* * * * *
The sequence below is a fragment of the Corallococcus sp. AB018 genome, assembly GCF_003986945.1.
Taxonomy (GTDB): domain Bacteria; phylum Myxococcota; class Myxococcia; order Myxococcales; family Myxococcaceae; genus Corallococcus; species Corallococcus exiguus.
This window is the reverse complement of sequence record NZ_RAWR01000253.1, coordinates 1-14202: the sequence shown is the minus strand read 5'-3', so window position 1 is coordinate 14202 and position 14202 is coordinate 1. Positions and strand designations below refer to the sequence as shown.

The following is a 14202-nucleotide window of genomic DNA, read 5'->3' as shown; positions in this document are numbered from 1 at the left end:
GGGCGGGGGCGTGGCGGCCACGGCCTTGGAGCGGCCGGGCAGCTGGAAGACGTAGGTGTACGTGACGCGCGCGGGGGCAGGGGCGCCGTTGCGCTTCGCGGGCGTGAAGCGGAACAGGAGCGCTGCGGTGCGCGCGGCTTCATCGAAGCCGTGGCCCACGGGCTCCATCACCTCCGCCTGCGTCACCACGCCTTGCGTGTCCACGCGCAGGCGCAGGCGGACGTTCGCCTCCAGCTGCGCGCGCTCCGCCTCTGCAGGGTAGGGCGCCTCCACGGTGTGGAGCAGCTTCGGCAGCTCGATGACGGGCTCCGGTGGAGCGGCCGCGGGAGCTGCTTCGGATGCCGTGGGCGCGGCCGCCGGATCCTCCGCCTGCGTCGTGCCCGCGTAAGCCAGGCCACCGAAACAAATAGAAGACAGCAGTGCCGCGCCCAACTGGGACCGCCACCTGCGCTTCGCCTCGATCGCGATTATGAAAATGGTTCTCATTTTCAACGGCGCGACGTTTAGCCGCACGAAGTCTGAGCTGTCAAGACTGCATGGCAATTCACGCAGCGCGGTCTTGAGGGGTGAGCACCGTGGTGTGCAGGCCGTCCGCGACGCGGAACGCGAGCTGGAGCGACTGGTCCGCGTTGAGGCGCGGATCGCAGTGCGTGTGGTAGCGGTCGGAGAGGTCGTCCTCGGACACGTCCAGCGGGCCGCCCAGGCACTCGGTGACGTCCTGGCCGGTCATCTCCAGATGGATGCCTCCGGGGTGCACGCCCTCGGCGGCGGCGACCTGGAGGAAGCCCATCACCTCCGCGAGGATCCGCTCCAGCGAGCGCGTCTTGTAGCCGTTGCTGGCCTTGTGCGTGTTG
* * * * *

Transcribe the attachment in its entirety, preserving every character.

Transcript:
The sequence below is a fragment of the Corallococcus sp. AB018 genome, assembly GCF_003986945.1.
Taxonomy (GTDB): domain Bacteria; phylum Myxococcota; class Myxococcia; order Myxococcales; family Myxococcaceae; genus Corallococcus; species Corallococcus exiguus.
This window is the reverse complement of sequence record NZ_RAWR01000253.1, coordinates 1-14202: the sequence shown is the minus strand read 5'-3', so window position 1 is coordinate 14202 and position 14202 is coordinate 1. Positions and strand designations below refer to the sequence as shown.

The following is a 14202-nucleotide window of genomic DNA, read 5'->3' as shown; positions in this document are numbered from 1 at the left end:
GGGCGGGGGCGTGGCGGCCACGGCCTTGGAGCGGCCGGGCAGCTGGAAGACGTAGGTGTACGTGACGCGCGCGGGGGCAGGGGCGCCGTTGCGCTTCGCGGGCGTGAAGCGGAACAGGAGCGCTGCGGTGCGCGCGGCTTCATCGAAGCCGTGGCCCACGGGCTCCATCACCTCCGCCTGCGTCACCACGCCTTGCGTGTCCACGCGCAGGCGCAGGCGGACGTTCGCCTCCAGCTGCGCGCGCTCCGCCTCTGCAGGGTAGGGCGCCTCCACGGTGTGGAGCAGCTTCGGCAGCTCGATGACGGGCTCCGGTGGAGCGGCCGCGGGAGCTGCTTCGGATGCCGTGGGCGCGGCCGCCGGATCCTCCGCCTGCGTCGTGCCCGCGTAAGCCAGGCCACCGAAACAAATAGAAGACAGCAGTGCCGCGCCCAACTGGGACCGCCACCTGCGCTTCGCCTCGATCGCGATTATGAAAATGGTTCTCATTTTCAACGGCGCGACGTTTAGCCGCACGAAGTCTGAGCTGTCAAGACTGCATGGCAATTCACGCAGCGCGGTCTTGAGGGGTGAGCACCGTGGTGTGCAGGCCGTCCGCGACGCGGAACGCGAGCTGGAGCGACTGGTCCGCGTTGAGGCGCGGATCGCAGTGCGTGTGGTAGCGGTCGGAGAGGTCGTCCTCGGACACGTCCAGCGGGCCGCCCAGGCACTCGGTGACGTCCTGGCCGGTCATCTCCAGATGGATGCCTCCGGGGTGCACGCCCTCGGCGGCGGCGACCTGGAGGAAGCCCATCACCTCCGCGAGGATCCGCTCCAGCGAGCGCGTCTTGTAGCCGTTGCTGGCCTTGTGCGTGTTG